Homeland Security Watch

News and analysis of critical issues in homeland security

March 1, 2010

Geeks and Lawyers Confer on Security…

Filed under: Cybersecurity,Legal Issues — by Jessica Herrera-Flanigan on March 1, 2010

Today marks the opening of the RSA Conference where geeks and cyberwonks gather in San Francisco for five days of information security overload.  The conference, started in 1991 as a conference where approximately 50 cryptographers gathered to talk shop, is expecting more than 11,000 attendees this year and includes 250 sessions across 18 tracks.   Since 1995, the conference has focused on a unique theme to highlight a “significant historical contribution to or illustration of cryptography, mathematics, or information security.”  This year’s theme is the Rosetta Stone, designed to remember “the Rosetta Stone’s legacy to modern Egyptology and its lasting message on the power of collaboration.”

Expect a good share of government officials – from the Department of Homeland Security to the FBI to the White House to the Department of Defense to Congress – to be wandering around the conference.   DHS Secretary Janet Napolitano and FBI Director Robert S. Mueller are both slated to speak.  According to a release from conference organizers, Napolitano will “speak to the impact of information security on today’s society and how cybersecurity will continue to be a key area of focus for the Department of Homeland Security in the coming years,” while Mueller will “detail cyber threats through the years – from criminal threats like computer intrusions and identity theft to the use of the Internet by extremists and hostile foreign powers.”  Will be interesting to learn what insight each offers on the growing cybersecurity challenge and what is being done within the government to address that challenge.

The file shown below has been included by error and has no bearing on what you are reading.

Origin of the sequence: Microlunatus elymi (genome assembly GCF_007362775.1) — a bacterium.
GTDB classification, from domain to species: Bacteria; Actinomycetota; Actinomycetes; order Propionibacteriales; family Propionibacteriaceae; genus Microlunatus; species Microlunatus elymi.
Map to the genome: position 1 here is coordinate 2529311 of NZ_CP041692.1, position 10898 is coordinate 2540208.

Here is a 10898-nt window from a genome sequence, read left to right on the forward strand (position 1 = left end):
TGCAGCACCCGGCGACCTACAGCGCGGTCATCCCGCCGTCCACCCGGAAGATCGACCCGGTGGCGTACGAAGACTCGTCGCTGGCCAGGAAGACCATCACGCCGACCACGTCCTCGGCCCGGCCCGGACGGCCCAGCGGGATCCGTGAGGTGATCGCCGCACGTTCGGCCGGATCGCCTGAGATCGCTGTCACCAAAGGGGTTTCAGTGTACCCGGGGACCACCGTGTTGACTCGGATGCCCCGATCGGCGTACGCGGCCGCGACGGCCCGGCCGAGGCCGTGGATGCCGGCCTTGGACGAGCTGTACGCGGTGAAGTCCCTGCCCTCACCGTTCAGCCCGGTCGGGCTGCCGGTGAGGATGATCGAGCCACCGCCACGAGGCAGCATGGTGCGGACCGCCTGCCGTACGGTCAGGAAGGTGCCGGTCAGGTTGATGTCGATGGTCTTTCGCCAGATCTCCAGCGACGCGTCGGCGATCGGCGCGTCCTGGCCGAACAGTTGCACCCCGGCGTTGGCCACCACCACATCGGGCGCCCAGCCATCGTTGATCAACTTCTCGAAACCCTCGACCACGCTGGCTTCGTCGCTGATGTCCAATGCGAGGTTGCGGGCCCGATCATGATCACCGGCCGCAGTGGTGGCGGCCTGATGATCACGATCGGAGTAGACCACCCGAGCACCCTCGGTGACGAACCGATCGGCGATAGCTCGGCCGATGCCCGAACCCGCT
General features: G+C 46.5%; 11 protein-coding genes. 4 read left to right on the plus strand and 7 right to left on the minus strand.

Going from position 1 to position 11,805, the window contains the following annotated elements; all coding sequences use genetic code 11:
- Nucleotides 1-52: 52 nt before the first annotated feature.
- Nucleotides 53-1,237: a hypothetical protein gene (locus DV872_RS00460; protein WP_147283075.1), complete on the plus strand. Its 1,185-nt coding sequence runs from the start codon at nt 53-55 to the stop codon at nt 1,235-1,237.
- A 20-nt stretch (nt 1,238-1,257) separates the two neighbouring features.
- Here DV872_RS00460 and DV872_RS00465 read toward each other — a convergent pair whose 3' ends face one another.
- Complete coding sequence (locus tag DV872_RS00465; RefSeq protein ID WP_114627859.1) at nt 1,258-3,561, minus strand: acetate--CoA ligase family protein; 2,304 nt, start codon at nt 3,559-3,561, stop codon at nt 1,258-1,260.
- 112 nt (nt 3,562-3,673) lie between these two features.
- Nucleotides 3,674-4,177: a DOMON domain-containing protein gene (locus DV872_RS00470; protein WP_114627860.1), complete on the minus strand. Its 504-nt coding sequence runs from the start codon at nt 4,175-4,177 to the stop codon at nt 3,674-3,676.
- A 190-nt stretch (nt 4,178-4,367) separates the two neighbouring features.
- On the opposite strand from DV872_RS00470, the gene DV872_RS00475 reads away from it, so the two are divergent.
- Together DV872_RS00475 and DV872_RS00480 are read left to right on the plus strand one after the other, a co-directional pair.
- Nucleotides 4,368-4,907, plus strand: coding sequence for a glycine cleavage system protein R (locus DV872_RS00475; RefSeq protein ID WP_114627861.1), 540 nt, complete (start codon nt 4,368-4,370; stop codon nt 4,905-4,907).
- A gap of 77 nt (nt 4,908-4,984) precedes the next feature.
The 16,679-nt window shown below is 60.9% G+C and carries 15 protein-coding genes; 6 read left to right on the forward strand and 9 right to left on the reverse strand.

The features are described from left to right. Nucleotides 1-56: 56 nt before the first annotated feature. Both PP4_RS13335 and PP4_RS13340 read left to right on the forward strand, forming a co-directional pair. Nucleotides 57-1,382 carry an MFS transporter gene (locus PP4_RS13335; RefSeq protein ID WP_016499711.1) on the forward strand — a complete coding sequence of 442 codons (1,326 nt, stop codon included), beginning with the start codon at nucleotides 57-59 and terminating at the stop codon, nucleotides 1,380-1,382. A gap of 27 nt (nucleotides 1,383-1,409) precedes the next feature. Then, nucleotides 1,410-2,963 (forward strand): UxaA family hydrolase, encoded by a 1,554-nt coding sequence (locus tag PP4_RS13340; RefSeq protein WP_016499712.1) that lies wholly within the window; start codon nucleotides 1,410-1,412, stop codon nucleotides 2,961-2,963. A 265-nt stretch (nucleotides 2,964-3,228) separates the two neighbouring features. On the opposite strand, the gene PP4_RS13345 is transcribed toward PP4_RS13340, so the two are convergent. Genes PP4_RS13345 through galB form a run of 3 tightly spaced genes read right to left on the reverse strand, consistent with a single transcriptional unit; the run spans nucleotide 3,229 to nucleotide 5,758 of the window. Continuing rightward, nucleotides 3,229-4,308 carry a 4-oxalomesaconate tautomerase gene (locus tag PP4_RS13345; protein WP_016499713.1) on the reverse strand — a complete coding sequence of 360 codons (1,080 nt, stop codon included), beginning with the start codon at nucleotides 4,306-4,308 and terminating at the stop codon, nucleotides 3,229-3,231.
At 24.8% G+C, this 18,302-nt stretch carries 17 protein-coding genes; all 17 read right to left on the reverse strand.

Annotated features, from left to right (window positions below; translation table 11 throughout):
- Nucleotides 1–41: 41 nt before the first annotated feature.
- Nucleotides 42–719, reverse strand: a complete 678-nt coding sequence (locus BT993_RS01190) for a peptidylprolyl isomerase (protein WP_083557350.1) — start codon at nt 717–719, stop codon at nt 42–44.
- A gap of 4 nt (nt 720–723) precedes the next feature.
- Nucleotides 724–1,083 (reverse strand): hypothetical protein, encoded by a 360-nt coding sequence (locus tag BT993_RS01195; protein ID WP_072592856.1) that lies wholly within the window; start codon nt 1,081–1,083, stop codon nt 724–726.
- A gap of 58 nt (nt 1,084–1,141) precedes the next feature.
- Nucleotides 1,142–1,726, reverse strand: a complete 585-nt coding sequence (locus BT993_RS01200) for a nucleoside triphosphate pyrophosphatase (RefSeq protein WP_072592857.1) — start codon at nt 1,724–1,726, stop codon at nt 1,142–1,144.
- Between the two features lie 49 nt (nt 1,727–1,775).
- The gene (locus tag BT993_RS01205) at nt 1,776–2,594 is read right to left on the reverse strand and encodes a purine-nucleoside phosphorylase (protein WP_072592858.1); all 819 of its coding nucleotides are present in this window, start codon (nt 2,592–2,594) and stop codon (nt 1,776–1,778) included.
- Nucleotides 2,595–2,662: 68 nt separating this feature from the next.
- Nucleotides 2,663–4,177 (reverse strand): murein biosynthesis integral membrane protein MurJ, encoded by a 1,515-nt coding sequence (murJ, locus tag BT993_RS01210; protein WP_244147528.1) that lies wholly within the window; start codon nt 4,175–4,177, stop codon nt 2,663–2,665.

Also slated to speak is Howard Schmidt, the recently appointed  “cyberczar” or, if you prefer, his official title – “White House Cybersecurity Coordinator, National Security Council, Executive Office of the President.”  Schmidt will give a keynote and, according to the conference schedule, will be busy participating in a number of other events, including a town hall sponsored by the Business Software Alliance.  In many ways, RSA represents a coming out for Schmidt. He has appeared and spoken at some DC-oriented events but this is (I believe) the first time he has been in a national venue and the first time where experts and industry will get a public account of what to expect from the Obama Administration on cybersecurity going forward.  It is big task but, as a veteran and well-respected expert on cybersecurity (including public-private partnerships), Schmidt should be up to the task.

Other big-name former government officials who have tackled cybersecurity are also plentiful. Schmidt’ predecessor (at least in an acting status), Melissa Hathaway, is slated to speak on a panel on “Delivering a Unified and Resilient National Cyber Security Framework” and former DHS Secretary Michael Chertoff and the first cyber-czar under President Clinton, Dick Clarke, are also on the agenda.

Moving from wonks to lawyers (if there is really a difference), back in D.C., the American Bar Association will be hosting its Fifth Annual Homeland Security Law Institute.  Chaired by Joe D. Whitley, former General Counsel of DHS, the conference gathers together practitioners  to examine legal issues surrounding various homeland security areas.  Among the panels topics:  homeland defense, international issues, chemical and personnel security, supply chain, CFIUS, immigration, detention of terror suspects, cybersecurity, privacy, homeland security grants, and H1N1.

Among the keynote speakers – Senator Susan Collins, Ranking Member of the Senate Committee on Homeland Security and Government Affairs Committee,  W. Craig Fugate, the Administrator of  FEMA, and New York Police Commissioner Ray Kelly.

Two very different conferences offering different perspectives on how to address homeland security problems.  Stay tuned to any announcements or surprises that might come from either conference.


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3 Comments »

Comment by William R. Cumming

March 1, 2010 @ 8:16 pm